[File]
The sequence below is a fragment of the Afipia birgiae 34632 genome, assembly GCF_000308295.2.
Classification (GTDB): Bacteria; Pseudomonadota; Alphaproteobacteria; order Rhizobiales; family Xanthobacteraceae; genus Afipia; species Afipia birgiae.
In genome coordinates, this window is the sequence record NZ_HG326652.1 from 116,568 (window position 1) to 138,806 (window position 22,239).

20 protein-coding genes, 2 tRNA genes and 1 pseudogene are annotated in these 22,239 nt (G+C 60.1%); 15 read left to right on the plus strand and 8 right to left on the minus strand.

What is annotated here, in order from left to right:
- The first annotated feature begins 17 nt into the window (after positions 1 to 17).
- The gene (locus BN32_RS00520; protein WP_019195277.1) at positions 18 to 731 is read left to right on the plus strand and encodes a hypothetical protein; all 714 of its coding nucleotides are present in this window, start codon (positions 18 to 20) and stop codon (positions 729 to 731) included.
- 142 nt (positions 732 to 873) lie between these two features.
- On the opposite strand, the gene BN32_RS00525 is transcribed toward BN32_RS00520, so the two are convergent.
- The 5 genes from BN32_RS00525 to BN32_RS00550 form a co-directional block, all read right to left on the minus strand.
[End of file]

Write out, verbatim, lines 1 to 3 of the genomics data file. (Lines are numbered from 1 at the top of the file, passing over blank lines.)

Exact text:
The sequence below is a fragment of the Afipia birgiae 34632 genome, assembly GCF_000308295.2.
Classification (GTDB): Bacteria; Pseudomonadota; Alphaproteobacteria; order Rhizobiales; family Xanthobacteraceae; genus Afipia; species Afipia birgiae.
In genome coordinates, this window is the sequence record NZ_HG326652.1 from 116,568 (window position 1) to 138,806 (window position 22,239).